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North Cascades Geology

Domains of The North Cascades

spacer image The early studies of Peter Misch and his students established a general architecture for the North Cascade’s foundation. The range is sliced by two major faults separating the rocks into three distinct blocks. Faults are significant crustal cracks where the rocks on each side have moved relative to each other. The western fault is the Straight Creek Fault; the eastern, the Ross Lake Fault. Because the Ross Lake Fault consists of many fault strands, it is sometimes called the Ross Lake Fault System.

Three major geologic domains of the North Cascades
Three major geologic domains make up the North Cascades: the Western, the Metamorphic Core, and the Methow Domains. Heavy lines are major faults.

spacer image For convenience in this website, we call the three faulted blocks domains. From west to east they are the Western Domain, the Metamorphic Core Domain, and the Methow Domain.
spacer image The Western Domain mostly consists of sedimentary and volcanic rocks and, although these rocks are complexly faulted and folded, they still retain textures and structures, such as sedimentary bedding, that are typical of their origins on the surface of the Earth. Many of these rocks contain fossils.
spacer image The central, Metamorphic Core Domain comprises highly squeezed and recrystallized metamorphic rocks which were once at great depths in the Earth’s crust. Their story is complex. If they ever had fossils, the fossils have been destroyed by the metamorphism, and how these rocks originally formed can only be inferred from their compositions and vague relicts of their original structures and textures.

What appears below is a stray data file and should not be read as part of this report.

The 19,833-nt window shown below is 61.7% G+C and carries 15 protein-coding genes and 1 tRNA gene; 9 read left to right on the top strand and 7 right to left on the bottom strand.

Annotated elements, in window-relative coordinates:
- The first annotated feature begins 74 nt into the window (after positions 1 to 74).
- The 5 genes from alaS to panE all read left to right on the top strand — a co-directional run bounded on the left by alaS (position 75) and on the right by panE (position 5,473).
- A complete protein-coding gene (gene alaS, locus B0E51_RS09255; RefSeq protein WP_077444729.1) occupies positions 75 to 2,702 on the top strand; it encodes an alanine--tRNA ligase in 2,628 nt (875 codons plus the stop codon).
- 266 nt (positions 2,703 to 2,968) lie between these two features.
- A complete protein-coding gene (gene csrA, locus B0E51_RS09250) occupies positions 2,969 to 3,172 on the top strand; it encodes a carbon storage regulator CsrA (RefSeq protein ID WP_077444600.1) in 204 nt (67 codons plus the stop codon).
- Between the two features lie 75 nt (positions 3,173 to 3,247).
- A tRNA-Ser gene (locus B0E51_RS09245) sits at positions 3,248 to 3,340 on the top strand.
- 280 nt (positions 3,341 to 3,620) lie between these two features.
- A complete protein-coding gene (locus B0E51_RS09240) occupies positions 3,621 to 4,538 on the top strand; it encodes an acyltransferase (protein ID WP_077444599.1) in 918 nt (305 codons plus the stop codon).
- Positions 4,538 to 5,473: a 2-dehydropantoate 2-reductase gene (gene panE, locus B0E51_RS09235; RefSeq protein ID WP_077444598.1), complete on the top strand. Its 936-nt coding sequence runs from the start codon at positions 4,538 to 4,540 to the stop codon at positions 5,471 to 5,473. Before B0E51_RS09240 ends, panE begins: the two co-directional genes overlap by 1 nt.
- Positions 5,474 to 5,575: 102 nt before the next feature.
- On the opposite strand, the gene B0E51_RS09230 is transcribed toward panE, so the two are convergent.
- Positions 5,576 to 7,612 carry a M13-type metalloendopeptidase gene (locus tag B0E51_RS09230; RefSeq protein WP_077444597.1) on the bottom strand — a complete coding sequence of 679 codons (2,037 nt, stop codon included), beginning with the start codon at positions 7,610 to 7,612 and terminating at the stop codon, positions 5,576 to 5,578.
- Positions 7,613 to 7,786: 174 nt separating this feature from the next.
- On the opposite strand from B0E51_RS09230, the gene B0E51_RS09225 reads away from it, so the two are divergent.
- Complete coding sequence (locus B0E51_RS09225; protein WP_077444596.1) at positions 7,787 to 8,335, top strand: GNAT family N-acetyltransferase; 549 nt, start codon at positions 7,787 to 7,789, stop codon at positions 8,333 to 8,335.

spacer image The Methow Domain is essentially unmetamorphosed sedimentary and volcanic rocks. They are less complex than rocks in the other domains and have fossils, in some places abundantly.

Something extra: Patterns in the Rocks: Geologic Maps

On to Plate Tectonics and Tectonic Terranes

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This site is a cooperative endeavor of the
US Geological Survey Western Earth Surface Processes Team
and the National Park Service.
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This page was last updated on 12/1/99

Material in this site has been adapted from a new book, Geology of the North Cascades: A Mountain Mosaic by R. Tabor and R. Haugerud, of the USGS, with drawings by Anne Crowder. It is published by The Mountaineers, Seattle